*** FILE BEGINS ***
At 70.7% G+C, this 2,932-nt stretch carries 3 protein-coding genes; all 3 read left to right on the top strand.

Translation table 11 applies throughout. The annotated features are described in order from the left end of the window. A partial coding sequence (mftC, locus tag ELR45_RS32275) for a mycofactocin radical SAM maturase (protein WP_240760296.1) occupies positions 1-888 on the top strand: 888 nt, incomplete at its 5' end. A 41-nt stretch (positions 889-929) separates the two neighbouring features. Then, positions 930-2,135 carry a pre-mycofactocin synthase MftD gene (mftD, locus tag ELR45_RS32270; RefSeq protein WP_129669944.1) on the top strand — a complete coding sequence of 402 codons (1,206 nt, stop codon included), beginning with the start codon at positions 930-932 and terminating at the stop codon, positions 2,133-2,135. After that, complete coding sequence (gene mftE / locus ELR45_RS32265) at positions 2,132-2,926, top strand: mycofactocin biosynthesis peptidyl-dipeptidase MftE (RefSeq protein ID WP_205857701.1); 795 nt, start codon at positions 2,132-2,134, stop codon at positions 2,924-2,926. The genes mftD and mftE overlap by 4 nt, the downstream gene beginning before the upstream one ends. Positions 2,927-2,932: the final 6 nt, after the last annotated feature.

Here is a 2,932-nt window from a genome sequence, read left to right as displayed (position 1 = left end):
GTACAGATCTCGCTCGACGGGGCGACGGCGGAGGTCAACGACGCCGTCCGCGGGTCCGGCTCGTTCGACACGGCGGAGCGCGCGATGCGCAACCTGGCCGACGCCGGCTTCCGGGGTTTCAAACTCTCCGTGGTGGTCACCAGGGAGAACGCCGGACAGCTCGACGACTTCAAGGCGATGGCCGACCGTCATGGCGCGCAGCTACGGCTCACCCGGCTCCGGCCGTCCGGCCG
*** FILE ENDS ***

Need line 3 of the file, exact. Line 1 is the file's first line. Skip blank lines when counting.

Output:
Here is a 2,932-nt window from a genome sequence, read left to right as displayed (position 1 = left end):